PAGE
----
For centuries the “maypole” has been a popular European celebratory tradition, and although most of the historic party poles no longer exist, the small village of Welford-upon-Avon retains one of the tallest surviving poles in England.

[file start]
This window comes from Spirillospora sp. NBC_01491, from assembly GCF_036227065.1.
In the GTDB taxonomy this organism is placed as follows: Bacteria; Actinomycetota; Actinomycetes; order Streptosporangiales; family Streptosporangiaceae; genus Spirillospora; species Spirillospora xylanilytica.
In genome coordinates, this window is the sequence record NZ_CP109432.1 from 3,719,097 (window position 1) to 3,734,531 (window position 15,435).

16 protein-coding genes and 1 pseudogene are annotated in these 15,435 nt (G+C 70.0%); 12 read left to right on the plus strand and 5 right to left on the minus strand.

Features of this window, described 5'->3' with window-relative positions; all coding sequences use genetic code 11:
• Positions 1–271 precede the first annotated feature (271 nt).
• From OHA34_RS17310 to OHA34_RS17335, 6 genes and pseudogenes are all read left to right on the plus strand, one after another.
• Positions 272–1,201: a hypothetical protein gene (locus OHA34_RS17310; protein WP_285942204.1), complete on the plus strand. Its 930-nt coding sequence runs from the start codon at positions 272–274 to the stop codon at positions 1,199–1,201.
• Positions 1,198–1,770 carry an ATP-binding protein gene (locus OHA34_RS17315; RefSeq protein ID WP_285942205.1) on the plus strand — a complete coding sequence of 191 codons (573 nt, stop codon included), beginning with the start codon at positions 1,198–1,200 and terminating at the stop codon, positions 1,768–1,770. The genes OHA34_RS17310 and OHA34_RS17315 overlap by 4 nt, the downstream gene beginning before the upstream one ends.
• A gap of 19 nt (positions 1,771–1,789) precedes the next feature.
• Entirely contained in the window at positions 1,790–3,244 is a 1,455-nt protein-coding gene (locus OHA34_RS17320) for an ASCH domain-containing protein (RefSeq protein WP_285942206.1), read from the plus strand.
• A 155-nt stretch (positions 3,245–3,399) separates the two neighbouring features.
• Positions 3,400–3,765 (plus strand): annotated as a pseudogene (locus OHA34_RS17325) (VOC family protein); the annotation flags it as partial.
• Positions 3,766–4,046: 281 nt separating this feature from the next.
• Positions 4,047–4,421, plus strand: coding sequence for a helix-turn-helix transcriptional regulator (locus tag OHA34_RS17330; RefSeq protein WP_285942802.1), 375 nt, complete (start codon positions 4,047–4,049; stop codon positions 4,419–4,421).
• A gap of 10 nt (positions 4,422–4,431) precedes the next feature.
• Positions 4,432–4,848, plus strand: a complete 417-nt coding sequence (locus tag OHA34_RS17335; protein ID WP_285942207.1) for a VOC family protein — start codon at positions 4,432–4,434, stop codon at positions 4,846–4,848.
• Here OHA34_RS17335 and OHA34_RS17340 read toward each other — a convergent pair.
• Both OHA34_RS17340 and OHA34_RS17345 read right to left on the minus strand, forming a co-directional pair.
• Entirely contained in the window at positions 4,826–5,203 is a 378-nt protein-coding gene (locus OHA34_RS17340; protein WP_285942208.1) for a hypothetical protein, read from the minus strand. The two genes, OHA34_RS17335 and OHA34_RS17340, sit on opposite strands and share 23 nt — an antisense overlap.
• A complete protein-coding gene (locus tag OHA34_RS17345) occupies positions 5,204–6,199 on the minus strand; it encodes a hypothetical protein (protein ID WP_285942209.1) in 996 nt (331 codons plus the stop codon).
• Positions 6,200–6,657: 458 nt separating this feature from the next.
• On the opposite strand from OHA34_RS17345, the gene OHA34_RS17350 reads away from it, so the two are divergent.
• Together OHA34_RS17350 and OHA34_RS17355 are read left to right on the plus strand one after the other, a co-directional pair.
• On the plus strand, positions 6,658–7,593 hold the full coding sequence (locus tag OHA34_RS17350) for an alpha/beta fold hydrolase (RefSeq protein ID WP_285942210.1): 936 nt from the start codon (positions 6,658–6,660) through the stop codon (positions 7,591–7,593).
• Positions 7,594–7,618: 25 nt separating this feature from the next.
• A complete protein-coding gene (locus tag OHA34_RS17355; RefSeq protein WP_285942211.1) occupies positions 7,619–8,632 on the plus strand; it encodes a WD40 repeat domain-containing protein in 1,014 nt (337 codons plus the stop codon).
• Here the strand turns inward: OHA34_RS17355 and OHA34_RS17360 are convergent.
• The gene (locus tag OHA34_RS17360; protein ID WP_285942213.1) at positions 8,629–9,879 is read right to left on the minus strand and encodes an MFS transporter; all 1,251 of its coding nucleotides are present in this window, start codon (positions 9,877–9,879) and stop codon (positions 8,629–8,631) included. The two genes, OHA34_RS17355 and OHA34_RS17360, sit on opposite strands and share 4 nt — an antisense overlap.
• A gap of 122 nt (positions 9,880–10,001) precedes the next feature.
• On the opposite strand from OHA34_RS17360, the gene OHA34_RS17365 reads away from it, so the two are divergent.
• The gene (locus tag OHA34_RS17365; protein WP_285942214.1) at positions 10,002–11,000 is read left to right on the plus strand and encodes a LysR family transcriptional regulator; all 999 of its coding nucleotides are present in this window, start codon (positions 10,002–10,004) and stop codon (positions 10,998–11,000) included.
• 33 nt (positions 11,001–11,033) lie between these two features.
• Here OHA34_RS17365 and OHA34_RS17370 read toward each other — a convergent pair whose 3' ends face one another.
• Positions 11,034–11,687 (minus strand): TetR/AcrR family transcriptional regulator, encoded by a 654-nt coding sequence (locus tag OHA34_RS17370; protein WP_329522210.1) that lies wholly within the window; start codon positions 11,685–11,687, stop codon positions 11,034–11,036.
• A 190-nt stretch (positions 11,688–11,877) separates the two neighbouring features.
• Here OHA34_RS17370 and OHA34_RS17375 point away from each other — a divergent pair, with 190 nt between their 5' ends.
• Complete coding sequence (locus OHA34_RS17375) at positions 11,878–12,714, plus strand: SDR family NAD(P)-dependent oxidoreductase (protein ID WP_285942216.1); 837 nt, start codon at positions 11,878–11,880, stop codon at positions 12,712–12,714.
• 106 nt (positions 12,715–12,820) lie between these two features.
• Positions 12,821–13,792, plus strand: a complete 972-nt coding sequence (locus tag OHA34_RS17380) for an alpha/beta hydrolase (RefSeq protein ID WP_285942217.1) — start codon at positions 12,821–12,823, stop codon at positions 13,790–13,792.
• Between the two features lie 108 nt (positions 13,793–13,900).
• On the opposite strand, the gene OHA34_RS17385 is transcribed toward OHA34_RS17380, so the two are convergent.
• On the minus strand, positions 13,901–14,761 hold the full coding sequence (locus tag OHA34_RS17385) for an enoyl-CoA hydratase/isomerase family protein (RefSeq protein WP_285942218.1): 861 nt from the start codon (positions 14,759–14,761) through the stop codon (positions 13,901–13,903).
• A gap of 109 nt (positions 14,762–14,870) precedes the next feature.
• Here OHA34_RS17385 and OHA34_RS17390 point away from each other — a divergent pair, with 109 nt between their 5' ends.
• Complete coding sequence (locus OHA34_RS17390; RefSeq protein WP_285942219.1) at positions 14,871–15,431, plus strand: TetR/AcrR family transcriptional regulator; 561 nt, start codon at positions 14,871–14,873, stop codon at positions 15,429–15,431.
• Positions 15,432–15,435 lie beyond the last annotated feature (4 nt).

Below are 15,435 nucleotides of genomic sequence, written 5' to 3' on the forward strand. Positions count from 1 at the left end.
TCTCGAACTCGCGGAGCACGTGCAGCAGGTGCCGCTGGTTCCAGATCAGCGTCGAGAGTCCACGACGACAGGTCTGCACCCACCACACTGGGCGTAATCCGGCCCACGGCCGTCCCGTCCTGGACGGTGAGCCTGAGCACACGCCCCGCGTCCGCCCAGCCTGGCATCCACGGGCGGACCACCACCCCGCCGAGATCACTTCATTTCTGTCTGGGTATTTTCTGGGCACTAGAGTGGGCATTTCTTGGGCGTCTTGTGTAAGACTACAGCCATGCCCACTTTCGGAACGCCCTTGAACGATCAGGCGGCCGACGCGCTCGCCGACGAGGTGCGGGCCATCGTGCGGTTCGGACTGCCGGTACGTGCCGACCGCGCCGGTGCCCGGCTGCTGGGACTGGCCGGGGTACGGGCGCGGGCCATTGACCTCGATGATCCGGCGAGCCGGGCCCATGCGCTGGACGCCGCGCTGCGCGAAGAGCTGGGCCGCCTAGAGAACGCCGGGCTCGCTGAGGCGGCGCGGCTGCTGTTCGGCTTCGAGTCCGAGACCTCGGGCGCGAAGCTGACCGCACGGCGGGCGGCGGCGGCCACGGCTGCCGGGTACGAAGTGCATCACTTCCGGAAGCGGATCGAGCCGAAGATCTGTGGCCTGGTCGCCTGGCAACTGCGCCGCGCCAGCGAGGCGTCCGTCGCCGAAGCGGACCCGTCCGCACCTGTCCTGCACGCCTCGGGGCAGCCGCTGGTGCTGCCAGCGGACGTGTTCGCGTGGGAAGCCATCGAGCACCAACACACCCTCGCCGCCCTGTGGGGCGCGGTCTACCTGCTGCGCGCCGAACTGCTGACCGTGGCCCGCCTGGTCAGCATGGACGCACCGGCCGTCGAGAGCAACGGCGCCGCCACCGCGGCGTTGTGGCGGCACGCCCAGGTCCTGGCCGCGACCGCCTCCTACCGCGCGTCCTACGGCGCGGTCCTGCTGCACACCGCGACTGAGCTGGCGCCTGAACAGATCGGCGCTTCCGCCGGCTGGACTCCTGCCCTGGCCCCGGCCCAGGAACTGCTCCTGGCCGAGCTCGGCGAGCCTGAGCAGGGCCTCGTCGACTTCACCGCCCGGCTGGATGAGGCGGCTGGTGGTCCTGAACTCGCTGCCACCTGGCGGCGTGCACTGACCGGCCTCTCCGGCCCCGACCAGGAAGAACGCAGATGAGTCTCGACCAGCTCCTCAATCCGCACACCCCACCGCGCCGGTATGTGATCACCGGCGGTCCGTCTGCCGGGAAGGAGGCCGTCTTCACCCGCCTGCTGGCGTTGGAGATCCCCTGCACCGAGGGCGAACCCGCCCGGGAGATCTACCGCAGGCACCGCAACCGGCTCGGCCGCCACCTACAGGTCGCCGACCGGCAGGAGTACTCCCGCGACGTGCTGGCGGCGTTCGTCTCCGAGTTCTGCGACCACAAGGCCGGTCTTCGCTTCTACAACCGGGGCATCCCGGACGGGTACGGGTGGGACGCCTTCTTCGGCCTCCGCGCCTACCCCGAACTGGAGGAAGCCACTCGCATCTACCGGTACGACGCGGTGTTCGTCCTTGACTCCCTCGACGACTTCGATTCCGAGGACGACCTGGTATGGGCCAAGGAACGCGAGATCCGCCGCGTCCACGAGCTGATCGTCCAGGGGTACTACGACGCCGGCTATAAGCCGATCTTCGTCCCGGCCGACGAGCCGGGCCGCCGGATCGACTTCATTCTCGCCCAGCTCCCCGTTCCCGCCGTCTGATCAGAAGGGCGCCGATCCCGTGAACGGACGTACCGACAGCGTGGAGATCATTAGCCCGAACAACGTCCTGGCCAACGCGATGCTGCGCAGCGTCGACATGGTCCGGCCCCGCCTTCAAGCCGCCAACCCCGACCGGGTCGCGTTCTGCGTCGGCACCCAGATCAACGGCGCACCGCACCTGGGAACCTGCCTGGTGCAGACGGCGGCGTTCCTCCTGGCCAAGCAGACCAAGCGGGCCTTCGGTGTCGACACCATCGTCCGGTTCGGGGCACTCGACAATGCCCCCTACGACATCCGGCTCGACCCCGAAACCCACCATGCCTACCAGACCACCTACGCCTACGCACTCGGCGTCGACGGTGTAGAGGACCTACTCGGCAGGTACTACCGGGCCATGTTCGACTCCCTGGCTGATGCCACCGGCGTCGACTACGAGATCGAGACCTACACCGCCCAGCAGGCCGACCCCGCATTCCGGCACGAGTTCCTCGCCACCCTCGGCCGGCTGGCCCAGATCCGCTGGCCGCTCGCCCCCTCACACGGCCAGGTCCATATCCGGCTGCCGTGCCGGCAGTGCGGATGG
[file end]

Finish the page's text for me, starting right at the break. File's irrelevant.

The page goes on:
Rising to over 20 metres from the centre of the village, the striped maypole has been present in the site since the days of Shakespeare. In its original incarnation it was made of wood, but was at one point struck by lightning and destroyed. The current pole is made of aluminum and is officially a Grade II historical monument listed by English Heritage. The spire is topped with a weathervane shaped like a running fox, another traditional English icon. Visitors are recommended to visit the site in the month of May when the traditional May Day dance is still observed.
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